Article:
In a letter to the commission, Facebook said the trio of adverts had cost less than $1 (75p) in total to post and had been seen by no more than 200 UK-based viewers over a four-day period.
It added that the three adverts were in fact probably aimed at US viewers, and concerned immigration rather than the EU referendum directly.
“We strongly support the Commission’s efforts to regulate and enforce political campaign finance rules in the United Kingdom, and we take the Commission’s request very seriously,” wrote a Facebook spokesperson in the letter.
This follows the revelation that Russia-funded adverts placed on Facebook aiming to influence the US presidential election last year could have reached up to 126m Americans, according to a testimony prepared by the company for the Senate judiciary committee in October.
Water suppliers face tough new regulation to lower bills
Water regulator Ofwat has hit water suppliers with the industry’s toughest price control since privatisation to force household bills down.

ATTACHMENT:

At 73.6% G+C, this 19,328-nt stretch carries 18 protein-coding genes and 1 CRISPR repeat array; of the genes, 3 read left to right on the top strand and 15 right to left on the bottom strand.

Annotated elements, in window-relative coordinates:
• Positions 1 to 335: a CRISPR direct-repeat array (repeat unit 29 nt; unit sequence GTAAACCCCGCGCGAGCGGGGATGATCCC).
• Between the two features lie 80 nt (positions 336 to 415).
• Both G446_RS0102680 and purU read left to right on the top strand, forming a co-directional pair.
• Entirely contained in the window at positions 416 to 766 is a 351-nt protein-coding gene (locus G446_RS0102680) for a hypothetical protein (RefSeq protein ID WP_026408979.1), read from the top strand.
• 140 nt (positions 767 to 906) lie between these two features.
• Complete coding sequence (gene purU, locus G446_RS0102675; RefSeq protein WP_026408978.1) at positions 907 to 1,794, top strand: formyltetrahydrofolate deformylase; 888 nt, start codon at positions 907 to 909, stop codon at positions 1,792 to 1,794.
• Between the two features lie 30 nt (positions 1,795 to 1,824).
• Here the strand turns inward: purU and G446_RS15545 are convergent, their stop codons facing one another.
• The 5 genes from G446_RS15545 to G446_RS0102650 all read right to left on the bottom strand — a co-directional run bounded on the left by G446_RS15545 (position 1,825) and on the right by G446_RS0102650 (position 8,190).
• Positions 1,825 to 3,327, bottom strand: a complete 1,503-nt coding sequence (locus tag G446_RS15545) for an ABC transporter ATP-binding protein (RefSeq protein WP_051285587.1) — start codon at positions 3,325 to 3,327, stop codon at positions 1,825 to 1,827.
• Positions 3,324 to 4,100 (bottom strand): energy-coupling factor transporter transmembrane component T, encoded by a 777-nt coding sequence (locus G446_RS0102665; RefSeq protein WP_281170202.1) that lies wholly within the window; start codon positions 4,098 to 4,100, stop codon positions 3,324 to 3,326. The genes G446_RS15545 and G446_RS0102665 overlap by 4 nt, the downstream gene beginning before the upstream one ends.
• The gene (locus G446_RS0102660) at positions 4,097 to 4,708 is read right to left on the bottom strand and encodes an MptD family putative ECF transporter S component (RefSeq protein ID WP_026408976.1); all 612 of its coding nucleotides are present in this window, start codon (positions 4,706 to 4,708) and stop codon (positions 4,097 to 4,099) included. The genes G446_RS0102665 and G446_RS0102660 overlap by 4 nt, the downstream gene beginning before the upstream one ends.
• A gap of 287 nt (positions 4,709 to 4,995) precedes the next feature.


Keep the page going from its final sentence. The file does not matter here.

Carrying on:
Ofwat will shave at least £15 to £25 a year from the average water bill in the first half of the next decade by tightening the screws on water companies, whose revenues rely on the regulator’s approval.
Ofwat’s outgoing chief executive, Cathryn Ross, said the blueprint would push water companies to deliver more for customers through to 2025.
“We’ve said many times already that this will be a tough price review for companies. We will cut the financing costs they can recover from customers and, with this lower guaranteed return, they will need to be more efficient and innovative than ever before,” she said.
Diageo renews commitment to fighting drink driving
Drinks giant Diageo, which owns brands such as Johnnie Walker and Smirnoff, has secured over 5 million pledges from consumers to never drink and drive through its global Johnnie Walker #JoinThePact programme.
It has beat its target a year ahead of its goal, and has now announced a tenfold increase in its next target, aiming to secure 50 million pledges by 2025 – with 2 million pledges already secured towards this goal thanks to recent activity in India.